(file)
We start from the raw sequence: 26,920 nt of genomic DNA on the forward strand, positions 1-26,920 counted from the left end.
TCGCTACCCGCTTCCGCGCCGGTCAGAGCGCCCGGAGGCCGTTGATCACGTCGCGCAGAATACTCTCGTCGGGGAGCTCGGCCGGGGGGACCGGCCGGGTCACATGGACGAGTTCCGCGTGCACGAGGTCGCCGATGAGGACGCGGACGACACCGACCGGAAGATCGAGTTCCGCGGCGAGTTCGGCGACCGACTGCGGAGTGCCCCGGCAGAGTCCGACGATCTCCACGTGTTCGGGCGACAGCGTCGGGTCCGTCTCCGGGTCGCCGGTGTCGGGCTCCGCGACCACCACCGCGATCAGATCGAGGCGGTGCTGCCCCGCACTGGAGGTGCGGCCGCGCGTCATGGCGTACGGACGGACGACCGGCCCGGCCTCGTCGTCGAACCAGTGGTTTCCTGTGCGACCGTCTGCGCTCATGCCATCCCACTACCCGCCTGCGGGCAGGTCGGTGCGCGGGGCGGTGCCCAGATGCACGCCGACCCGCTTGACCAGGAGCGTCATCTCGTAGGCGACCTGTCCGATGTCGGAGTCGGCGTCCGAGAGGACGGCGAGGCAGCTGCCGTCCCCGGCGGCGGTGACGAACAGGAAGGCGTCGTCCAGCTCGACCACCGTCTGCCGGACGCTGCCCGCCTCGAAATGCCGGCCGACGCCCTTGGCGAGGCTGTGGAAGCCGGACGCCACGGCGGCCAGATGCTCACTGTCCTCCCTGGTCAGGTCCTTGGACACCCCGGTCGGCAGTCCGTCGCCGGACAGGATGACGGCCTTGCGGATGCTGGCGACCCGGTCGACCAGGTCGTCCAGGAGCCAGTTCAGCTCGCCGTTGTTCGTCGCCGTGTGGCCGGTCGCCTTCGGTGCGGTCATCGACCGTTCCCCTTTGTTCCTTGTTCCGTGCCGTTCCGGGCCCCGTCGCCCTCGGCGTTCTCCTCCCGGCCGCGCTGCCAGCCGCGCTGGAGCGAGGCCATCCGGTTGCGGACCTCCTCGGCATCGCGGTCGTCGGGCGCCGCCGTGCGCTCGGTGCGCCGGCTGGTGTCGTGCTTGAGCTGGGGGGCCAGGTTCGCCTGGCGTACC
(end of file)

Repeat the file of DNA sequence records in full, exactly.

We start from the raw sequence: 26,920 nt of genomic DNA on the forward strand, positions 1-26,920 counted from the left end.
TCGCTACCCGCTTCCGCGCCGGTCAGAGCGCCCGGAGGCCGTTGATCACGTCGCGCAGAATACTCTCGTCGGGGAGCTCGGCCGGGGGGACCGGCCGGGTCACATGGACGAGTTCCGCGTGCACGAGGTCGCCGATGAGGACGCGGACGACACCGACCGGAAGATCGAGTTCCGCGGCGAGTTCGGCGACCGACTGCGGAGTGCCCCGGCAGAGTCCGACGATCTCCACGTGTTCGGGCGACAGCGTCGGGTCCGTCTCCGGGTCGCCGGTGTCGGGCTCCGCGACCACCACCGCGATCAGATCGAGGCGGTGCTGCCCCGCACTGGAGGTGCGGCCGCGCGTCATGGCGTACGGACGGACGACCGGCCCGGCCTCGTCGTCGAACCAGTGGTTTCCTGTGCGACCGTCTGCGCTCATGCCATCCCACTACCCGCCTGCGGGCAGGTCGGTGCGCGGGGCGGTGCCCAGATGCACGCCGACCCGCTTGACCAGGAGCGTCATCTCGTAGGCGACCTGTCCGATGTCGGAGTCGGCGTCCGAGAGGACGGCGAGGCAGCTGCCGTCCCCGGCGGCGGTGACGAACAGGAAGGCGTCGTCCAGCTCGACCACCGTCTGCCGGACGCTGCCCGCCTCGAAATGCCGGCCGACGCCCTTGGCGAGGCTGTGGAAGCCGGACGCCACGGCGGCCAGATGCTCACTGTCCTCCCTGGTCAGGTCCTTGGACACCCCGGTCGGCAGTCCGTCGCCGGACAGGATGACGGCCTTGCGGATGCTGGCGACCCGGTCGACCAGGTCGTCCAGGAGCCAGTTCAGCTCGCCGTTGTTCGTCGCCGTGTGGCCGGTCGCCTTCGGTGCGGTCATCGACCGTTCCCCTTTGTTCCTTGTTCCGTGCCGTTCCGGGCCCCGTCGCCCTCGGCGTTCTCCTCCCGGCCGCGCTGCCAGCCGCGCTGGAGCGAGGCCATCCGGTTGCGGACCTCCTCGGCATCGCGGTCGTCGGGCGCCGCCGTGCGCTCGGTGCGCCGGCTGGTGTCGTGCTTGAGCTGGGGGGCCAGGTTCGCCTGGCGTACC